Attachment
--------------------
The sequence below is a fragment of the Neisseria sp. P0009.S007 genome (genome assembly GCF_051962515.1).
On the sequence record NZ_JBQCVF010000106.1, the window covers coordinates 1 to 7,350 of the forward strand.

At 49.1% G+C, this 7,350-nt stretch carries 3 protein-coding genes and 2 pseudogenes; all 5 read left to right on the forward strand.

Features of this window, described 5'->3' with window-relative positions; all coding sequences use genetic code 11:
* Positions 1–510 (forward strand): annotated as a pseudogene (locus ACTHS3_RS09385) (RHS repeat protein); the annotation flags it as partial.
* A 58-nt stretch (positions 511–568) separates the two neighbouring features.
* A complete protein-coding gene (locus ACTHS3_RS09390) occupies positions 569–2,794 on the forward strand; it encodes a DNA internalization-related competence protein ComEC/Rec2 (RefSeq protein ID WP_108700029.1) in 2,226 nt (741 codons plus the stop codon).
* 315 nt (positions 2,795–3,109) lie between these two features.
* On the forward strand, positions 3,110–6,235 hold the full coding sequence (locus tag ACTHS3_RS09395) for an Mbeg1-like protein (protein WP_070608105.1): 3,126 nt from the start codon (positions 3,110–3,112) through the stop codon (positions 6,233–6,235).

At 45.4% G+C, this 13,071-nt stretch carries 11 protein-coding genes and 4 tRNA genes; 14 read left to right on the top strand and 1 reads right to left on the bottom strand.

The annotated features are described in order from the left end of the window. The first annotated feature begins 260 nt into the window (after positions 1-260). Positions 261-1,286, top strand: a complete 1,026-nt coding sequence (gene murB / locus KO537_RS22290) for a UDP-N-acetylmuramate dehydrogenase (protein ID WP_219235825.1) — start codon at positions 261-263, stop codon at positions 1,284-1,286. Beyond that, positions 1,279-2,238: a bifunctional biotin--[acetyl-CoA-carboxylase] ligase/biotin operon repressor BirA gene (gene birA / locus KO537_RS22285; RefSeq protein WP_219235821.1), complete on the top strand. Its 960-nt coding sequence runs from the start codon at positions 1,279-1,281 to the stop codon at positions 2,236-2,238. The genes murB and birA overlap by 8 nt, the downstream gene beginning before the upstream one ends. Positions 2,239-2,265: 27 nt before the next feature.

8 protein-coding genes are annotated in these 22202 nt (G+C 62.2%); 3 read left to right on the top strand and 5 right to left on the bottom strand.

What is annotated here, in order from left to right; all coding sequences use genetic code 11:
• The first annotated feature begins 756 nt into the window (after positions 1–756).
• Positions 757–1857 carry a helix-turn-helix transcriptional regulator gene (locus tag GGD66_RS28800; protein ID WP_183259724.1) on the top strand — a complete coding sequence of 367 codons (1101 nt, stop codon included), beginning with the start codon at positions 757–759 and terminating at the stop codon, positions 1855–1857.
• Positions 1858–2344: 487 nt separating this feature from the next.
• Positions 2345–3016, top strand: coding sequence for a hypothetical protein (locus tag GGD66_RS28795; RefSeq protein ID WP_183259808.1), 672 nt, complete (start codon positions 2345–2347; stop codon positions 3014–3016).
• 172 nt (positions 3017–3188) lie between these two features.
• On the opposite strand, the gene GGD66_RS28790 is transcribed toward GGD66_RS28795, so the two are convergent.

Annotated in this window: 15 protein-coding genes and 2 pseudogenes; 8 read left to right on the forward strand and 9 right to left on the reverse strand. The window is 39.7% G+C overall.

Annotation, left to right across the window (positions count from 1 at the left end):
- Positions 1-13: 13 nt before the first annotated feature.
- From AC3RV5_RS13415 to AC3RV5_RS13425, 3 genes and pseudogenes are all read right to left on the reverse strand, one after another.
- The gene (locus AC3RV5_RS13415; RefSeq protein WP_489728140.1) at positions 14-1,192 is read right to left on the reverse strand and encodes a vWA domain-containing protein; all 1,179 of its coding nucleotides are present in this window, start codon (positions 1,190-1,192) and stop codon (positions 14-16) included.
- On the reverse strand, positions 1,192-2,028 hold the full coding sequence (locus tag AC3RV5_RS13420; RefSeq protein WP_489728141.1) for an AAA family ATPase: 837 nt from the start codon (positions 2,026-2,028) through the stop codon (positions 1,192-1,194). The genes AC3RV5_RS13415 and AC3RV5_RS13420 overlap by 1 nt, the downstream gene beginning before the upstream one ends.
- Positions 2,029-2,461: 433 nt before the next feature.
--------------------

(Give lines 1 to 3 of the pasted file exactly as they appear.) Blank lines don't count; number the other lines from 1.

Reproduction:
The sequence below is a fragment of the Neisseria sp. P0009.S007 genome (genome assembly GCF_051962515.1).
On the sequence record NZ_JBQCVF010000106.1, the window covers coordinates 1 to 7,350 of the forward strand.

At 49.1% G+C, this 7,350-nt stretch carries 3 protein-coding genes and 2 pseudogenes; all 5 read left to right on the forward strand.